The more I think about the Maker’s Year, the more I relish the opportunity to acknowledge and respect these other aspects of creativity. Last year I learned to sew garments, a craft I’m really excited to explore more. I made toys, something that I featured often in early issues of The Green Bean but have not revisited since. I also learned how to tat lace, and how to weave. And what about the daily, small acts of creativity that are so easily taken for granted? The food I prepare, the decoration and care of our home? Why shouldn’t my blog also honour these things?
So thanks, Kate, for the wonderful idea and inspiration. I’m excited to explore what 2016 #themakersyear brings, and to learn from what it brings for others too.
Alternative title: The day I deleted my portfolio, and decided it didn’t matter.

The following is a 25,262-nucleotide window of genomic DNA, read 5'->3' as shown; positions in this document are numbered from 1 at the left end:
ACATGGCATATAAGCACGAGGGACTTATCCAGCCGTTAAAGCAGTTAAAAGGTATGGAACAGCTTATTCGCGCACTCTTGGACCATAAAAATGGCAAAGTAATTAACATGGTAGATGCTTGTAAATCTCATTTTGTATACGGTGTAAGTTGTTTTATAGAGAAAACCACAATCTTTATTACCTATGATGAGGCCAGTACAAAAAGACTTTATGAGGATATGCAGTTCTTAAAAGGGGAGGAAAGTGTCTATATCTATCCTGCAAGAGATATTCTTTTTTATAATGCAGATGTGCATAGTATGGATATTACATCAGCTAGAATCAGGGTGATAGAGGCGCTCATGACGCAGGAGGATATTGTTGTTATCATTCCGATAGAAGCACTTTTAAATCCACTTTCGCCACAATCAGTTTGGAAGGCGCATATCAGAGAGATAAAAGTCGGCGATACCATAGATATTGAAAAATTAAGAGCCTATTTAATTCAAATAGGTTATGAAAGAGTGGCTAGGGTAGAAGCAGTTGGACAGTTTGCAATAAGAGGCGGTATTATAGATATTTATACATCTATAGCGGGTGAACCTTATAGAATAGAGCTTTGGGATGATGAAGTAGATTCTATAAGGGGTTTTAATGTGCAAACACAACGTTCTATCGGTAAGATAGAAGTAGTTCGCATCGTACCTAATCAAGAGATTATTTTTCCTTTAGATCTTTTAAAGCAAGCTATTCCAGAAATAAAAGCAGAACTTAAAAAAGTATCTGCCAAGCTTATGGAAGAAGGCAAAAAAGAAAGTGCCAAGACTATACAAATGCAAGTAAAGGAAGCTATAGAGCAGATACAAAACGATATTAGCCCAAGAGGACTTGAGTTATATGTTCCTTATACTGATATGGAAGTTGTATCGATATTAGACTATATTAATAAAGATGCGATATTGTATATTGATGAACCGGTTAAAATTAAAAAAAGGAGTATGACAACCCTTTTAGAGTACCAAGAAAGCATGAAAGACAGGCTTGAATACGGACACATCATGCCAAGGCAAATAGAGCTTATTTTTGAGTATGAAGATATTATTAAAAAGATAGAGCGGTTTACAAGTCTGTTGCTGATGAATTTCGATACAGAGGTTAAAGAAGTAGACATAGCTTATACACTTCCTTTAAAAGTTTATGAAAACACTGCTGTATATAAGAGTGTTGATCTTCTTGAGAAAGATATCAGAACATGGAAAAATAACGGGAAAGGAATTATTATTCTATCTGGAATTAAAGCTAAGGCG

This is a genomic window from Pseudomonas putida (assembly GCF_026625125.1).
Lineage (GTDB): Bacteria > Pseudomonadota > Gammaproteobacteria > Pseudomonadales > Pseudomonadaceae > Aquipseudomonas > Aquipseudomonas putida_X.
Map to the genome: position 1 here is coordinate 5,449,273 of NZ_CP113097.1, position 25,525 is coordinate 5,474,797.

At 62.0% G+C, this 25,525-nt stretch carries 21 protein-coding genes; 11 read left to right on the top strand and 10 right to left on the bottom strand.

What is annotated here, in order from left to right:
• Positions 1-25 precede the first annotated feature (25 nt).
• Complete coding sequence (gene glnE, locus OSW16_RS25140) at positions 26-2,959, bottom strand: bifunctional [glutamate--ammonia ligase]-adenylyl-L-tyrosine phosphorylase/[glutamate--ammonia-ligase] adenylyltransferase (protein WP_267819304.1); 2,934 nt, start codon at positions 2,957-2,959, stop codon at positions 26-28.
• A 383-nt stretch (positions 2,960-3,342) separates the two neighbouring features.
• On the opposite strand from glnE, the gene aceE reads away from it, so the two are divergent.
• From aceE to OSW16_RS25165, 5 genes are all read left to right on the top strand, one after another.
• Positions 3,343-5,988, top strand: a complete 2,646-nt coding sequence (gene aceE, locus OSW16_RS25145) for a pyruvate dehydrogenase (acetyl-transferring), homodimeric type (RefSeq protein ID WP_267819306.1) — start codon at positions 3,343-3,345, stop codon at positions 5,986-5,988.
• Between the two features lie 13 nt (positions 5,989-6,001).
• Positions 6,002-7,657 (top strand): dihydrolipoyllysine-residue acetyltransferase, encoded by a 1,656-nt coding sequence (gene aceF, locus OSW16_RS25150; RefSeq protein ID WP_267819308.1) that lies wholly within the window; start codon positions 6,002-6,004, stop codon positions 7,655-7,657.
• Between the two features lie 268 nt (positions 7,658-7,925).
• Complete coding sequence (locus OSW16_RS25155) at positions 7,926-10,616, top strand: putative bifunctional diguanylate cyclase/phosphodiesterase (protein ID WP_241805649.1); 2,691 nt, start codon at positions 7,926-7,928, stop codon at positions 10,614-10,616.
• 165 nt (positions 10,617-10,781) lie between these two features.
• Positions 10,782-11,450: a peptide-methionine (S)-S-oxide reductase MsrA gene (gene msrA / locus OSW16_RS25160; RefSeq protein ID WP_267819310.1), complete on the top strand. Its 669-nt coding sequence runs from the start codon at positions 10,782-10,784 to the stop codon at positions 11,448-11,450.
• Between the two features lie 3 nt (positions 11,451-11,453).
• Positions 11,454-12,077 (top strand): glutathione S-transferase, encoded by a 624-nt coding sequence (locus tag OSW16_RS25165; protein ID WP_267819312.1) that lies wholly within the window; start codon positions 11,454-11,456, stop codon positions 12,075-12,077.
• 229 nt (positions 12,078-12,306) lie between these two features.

I’m not much of a one for resolutions. I’ve lived with my mind long enough to know that change happens in almost imperceptible increments, with continued effort, not by waking up one day and deciding to be different. Nonetheless, I get caught up with a feeling of shiny newness this time of year, and find unexpected energy to, well, attend to things.
When this happens, one of the very first things I want to attend to is my website, which seems to be perpetually two years behind what I’ve actually been doing. Does anyone else have this problem?! Who knows how it happens, but I certainly need to attend to it. And so I began, making subtle tweaks and changes to the look, and barely moments later I managed to delete my entire portfolio. Excellent start to the year!
I spent a few
minutes days lamenting my idiocy, and then a wonderful feeling of clarity came over me. I don’t need to sort through those old images, figure out what stays and what goes. I don’t need to get my head around how exactly I tweaked the code two years ago or whenever it was to get it all aligning nicely. I have a blank slate, a fresh start, and it’s no bad thing.